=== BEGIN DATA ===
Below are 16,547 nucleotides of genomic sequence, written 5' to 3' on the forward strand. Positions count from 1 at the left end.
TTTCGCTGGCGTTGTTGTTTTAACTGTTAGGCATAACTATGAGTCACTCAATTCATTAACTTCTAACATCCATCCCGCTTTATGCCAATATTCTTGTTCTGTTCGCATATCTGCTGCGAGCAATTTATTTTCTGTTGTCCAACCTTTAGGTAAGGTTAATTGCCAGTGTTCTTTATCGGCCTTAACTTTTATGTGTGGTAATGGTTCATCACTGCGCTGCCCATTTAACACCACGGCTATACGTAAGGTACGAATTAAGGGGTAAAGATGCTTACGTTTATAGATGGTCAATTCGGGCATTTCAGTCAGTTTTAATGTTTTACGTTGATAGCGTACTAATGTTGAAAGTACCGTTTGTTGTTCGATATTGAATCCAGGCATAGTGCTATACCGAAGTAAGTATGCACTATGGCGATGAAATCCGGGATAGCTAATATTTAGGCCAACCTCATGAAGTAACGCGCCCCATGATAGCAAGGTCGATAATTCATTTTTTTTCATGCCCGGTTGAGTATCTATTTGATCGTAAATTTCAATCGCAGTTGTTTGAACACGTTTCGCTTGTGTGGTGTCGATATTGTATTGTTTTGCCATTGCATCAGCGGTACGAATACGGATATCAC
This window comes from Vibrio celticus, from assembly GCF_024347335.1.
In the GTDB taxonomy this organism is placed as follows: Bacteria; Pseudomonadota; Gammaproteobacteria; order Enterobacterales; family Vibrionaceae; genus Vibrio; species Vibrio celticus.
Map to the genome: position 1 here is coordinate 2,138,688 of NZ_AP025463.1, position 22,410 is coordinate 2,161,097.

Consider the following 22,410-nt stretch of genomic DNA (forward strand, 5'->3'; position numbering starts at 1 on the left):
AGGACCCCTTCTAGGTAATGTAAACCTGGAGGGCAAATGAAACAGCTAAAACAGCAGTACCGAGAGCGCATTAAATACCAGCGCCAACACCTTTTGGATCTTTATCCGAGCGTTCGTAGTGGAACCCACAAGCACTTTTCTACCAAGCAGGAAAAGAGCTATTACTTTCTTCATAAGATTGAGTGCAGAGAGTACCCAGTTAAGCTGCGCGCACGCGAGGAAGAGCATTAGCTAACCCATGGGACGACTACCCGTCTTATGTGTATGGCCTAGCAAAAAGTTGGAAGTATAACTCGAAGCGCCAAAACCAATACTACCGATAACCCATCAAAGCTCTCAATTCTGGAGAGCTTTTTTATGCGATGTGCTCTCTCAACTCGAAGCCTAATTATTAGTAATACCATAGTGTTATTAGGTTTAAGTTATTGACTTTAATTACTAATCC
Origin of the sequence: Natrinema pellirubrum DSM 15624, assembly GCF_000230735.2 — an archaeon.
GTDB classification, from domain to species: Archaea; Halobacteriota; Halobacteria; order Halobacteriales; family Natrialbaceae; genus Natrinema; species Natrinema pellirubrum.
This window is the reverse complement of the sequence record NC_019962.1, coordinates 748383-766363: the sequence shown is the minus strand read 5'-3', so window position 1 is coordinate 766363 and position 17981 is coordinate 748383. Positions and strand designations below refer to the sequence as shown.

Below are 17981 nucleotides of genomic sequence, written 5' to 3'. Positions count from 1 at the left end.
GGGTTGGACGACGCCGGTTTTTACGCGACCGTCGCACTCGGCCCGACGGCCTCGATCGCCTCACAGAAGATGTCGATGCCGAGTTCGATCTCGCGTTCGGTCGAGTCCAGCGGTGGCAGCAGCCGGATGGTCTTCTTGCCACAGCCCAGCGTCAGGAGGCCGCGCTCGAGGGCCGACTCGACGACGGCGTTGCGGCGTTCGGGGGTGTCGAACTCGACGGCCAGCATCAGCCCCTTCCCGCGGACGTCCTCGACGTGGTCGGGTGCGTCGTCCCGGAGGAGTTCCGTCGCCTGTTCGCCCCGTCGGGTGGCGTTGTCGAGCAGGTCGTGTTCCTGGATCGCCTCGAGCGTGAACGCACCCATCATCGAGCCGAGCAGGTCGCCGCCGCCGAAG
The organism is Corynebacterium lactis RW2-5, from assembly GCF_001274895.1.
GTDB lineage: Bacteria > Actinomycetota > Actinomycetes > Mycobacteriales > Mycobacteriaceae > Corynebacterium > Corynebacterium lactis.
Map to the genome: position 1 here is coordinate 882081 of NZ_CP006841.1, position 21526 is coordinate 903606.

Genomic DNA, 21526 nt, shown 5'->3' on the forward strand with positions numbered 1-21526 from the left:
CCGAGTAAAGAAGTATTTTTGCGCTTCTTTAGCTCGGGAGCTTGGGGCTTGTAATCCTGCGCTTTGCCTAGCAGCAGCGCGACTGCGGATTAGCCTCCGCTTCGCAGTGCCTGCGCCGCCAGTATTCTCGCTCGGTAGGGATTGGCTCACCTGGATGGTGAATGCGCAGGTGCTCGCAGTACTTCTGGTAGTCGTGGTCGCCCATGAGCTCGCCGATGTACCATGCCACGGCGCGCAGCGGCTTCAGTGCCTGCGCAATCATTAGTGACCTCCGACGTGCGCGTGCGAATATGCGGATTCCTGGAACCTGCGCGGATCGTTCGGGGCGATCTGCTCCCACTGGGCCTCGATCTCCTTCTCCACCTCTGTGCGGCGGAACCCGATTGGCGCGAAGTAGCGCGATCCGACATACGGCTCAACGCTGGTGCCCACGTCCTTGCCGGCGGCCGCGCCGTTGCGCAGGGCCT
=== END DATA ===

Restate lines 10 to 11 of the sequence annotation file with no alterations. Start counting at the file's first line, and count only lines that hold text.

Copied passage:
This window is the reverse complement of the sequence record NC_019962.1, coordinates 748383-766363: the sequence shown is the minus strand read 5'-3', so window position 1 is coordinate 766363 and position 17981 is coordinate 748383. Positions and strand designations below refer to the sequence as shown.

Below are 17981 nucleotides of genomic sequence, written 5' to 3'. Positions count from 1 at the left end.